Pathogens

Pathogenesis

Migration of fasciola larvae from the intestine to the liver takes place in two ways - hematogenically and through their active insertion through the peritoneal cavity, fibrous membrane (glisson capsule) of the liver. The main pathological changes occur during the migration of larvae through the parenchyma of the liver, lasting 4-6 weeks or more. Usually, sexually mature individuals of fasciolae are localized in the bile ducts. Sometimes larvae can migrate and ripen in places that are not peculiar to them: in the pancreas, subcutaneous tissue, brain. In the migratory phase, toxic-allergic reactions are expressed due to the sensitization of the organism by the antigens of the larvae, as well as damage to tissues during their progress. Helminths cause destructive changes in the liver, microabscesses, followed by fibrotic changes. Adult individuals that live in the bile duct and gall bladder cause proliferative cholangitis with adenomatous epithelial changes, periductal fibrosis and gallbladder wall fibrosis. Possible obstruction of the bile ducts, which creates conditions for secondary infection.

The products of the vital activity of parasites and the decay of the hepatic tissue and bile, absorbed into the blood, have a general toxic effect on the whole organism. Violated the functions of the gastrointestinal tract, cardiovascular, respiratory, central nervous and reticulo-endothelial systems; there is a sharp deficit of vitamin A and other vitamins; allergic organism develops.

Violation of the functions of the gastrointestinal tract and other organs is also facilitated by pathological reflexes that arise as a result of irritation of the nerve endings by large parasitic bile ducts in the bile ducts.

With a prolonged course of fascioliasis, the lumen of the common bile duct often widens, its walls thicken. There is an adenomatous dilatation of the bile ducts, purulent cholangitis develops.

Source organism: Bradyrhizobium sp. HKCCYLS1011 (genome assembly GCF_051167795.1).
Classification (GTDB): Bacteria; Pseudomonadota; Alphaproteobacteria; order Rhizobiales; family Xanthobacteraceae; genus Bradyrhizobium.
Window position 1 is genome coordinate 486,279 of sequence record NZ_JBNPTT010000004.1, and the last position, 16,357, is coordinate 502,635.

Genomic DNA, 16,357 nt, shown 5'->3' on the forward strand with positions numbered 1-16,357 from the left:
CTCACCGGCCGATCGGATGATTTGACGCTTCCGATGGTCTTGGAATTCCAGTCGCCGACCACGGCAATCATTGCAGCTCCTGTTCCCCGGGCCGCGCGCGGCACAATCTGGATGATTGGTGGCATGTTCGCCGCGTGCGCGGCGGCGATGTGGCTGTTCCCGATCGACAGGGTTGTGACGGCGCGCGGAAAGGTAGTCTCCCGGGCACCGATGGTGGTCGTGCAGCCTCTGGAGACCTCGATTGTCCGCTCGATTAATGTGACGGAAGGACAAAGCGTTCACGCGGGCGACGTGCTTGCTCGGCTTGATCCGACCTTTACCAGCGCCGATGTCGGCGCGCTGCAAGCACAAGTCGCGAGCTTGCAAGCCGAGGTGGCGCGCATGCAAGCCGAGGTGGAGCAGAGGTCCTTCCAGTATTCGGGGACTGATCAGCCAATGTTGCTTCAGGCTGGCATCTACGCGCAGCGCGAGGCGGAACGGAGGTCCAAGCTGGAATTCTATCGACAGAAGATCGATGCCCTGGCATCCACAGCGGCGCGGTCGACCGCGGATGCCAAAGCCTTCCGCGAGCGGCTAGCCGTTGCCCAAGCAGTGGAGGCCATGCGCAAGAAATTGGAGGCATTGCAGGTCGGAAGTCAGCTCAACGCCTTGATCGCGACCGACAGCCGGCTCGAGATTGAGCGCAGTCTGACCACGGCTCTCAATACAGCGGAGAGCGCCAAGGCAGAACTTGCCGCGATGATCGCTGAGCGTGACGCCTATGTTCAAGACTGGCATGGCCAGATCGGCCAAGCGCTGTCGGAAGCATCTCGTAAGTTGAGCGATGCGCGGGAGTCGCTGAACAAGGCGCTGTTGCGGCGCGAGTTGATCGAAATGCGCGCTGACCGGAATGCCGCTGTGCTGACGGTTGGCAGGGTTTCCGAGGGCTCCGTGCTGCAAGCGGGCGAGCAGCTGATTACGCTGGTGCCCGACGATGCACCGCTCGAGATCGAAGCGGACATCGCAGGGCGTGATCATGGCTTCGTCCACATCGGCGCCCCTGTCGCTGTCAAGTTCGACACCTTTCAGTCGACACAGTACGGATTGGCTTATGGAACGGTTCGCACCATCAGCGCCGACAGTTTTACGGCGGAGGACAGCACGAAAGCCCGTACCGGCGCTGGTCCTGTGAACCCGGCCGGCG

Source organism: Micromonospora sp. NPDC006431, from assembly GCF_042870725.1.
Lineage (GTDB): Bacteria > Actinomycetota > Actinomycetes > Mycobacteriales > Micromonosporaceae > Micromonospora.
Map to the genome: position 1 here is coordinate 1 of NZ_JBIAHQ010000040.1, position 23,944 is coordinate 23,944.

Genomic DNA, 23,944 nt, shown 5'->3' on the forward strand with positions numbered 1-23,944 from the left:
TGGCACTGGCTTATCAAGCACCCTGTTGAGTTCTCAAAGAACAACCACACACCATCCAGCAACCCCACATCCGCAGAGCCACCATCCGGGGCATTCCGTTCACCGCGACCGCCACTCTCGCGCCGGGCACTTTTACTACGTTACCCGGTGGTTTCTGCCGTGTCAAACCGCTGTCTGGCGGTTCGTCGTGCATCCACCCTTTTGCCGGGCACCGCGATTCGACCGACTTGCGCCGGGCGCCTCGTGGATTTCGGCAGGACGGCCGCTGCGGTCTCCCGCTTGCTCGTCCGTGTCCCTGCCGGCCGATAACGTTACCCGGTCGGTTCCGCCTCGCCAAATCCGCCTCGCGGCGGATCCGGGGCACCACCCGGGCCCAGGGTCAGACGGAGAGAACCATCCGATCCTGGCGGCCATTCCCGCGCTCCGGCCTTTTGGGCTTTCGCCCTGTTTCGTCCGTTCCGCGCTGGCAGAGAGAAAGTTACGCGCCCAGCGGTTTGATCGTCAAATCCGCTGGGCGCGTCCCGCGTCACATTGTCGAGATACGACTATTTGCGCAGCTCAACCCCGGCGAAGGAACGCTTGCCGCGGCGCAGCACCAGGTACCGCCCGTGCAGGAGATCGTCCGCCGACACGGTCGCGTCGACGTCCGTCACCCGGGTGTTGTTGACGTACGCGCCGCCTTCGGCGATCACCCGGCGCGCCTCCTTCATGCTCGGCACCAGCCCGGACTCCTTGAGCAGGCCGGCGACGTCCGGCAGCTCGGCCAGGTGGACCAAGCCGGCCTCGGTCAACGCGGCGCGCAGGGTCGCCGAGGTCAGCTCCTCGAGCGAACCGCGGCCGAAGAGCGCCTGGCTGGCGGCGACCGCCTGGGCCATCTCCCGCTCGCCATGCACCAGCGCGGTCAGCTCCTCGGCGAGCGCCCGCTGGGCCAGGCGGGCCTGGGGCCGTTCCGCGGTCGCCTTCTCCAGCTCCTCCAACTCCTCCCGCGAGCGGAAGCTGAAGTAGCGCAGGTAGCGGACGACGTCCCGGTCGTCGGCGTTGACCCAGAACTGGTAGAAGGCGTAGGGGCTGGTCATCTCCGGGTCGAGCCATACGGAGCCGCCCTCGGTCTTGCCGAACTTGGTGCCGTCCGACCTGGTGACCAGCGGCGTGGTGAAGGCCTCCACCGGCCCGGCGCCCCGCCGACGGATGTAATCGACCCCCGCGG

Symptoms of the fasciola

The acute (migratory) stage is similar to that in opisthorchiasis, but in patients with fascioliasis, allergic myocarditis develops more often and signs of liver damage (acute antigenic hepatitis) are more pronounced. Patients are concerned about the nonspecific symptoms of fascioliasis: weakness, malaise, headaches appear, and appetite decreases. The temperature is low-grade or high (up to 40 ° C), the fever is laxative or undulating. Appear hives, cough, pain in the epigastric region, in the right upper quadrant (often paroxysmal), nausea, vomiting. In some patients, the size of the liver increases, especially its left share, which leads to the appearance of swelling and pain in the epigastric region. Gradually (within a few weeks) these symptoms of fascioliasis are significantly reduced or even completely disappear.

In the study of blood in the acute stage of the development of the disease, pronounced eosinophilic leukocytosis (leukocyte count to 20-60 x 10 / L, eosinophils - up to 85%) is revealed.

In 3-6 months after infection, there are symptoms of fascioliasis, characteristic of the chronic stage of the disease, which are associated with organ damage to the liver and bile ducts. The dimensions of the liver increase again. When palpation, a dense and painful lower edge is probed. Sometimes patients are concerned about severe paroxysmal pain in the right hypochondrium. Periods of relative well-being are followed by periods of exacerbation, during which jaundice occurs with relatively low rates of AlAT and ASAT and a significant increase in alkaline phosphatase. As liver function disorders progress, hypo- and disproteinemia develop, transaminase activity increases. In the long course of the disease, there are disorders of stool, macrocytic anemia, hepatitis and malnutrition.